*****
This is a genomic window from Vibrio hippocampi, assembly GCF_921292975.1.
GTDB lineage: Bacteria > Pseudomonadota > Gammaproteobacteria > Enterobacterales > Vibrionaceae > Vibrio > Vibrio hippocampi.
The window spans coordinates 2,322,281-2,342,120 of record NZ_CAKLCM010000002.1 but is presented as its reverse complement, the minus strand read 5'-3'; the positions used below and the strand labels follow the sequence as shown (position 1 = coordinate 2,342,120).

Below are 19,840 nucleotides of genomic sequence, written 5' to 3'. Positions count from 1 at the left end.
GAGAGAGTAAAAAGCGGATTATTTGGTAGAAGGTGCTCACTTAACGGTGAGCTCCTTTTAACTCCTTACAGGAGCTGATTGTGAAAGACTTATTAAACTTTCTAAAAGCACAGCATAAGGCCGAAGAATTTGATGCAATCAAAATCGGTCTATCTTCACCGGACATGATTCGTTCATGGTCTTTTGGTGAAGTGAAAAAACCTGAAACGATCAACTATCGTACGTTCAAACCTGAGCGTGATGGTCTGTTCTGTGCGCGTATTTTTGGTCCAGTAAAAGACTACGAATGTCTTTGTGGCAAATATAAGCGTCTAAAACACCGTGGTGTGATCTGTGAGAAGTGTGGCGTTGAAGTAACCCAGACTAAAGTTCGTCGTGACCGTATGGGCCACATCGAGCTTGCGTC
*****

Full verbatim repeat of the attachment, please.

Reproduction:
This is a genomic window from Vibrio hippocampi, assembly GCF_921292975.1.
GTDB lineage: Bacteria > Pseudomonadota > Gammaproteobacteria > Enterobacterales > Vibrionaceae > Vibrio > Vibrio hippocampi.
The window spans coordinates 2,322,281-2,342,120 of record NZ_CAKLCM010000002.1 but is presented as its reverse complement, the minus strand read 5'-3'; the positions used below and the strand labels follow the sequence as shown (position 1 = coordinate 2,342,120).

Below are 19,840 nucleotides of genomic sequence, written 5' to 3'. Positions count from 1 at the left end.
GAGAGAGTAAAAAGCGGATTATTTGGTAGAAGGTGCTCACTTAACGGTGAGCTCCTTTTAACTCCTTACAGGAGCTGATTGTGAAAGACTTATTAAACTTTCTAAAAGCACAGCATAAGGCCGAAGAATTTGATGCAATCAAAATCGGTCTATCTTCACCGGACATGATTCGTTCATGGTCTTTTGGTGAAGTGAAAAAACCTGAAACGATCAACTATCGTACGTTCAAACCTGAGCGTGATGGTCTGTTCTGTGCGCGTATTTTTGGTCCAGTAAAAGACTACGAATGTCTTTGTGGCAAATATAAGCGTCTAAAACACCGTGGTGTGATCTGTGAGAAGTGTGGCGTTGAAGTAACCCAGACTAAAGTTCGTCGTGACCGTATGGGCCACATCGAGCTTGCGTC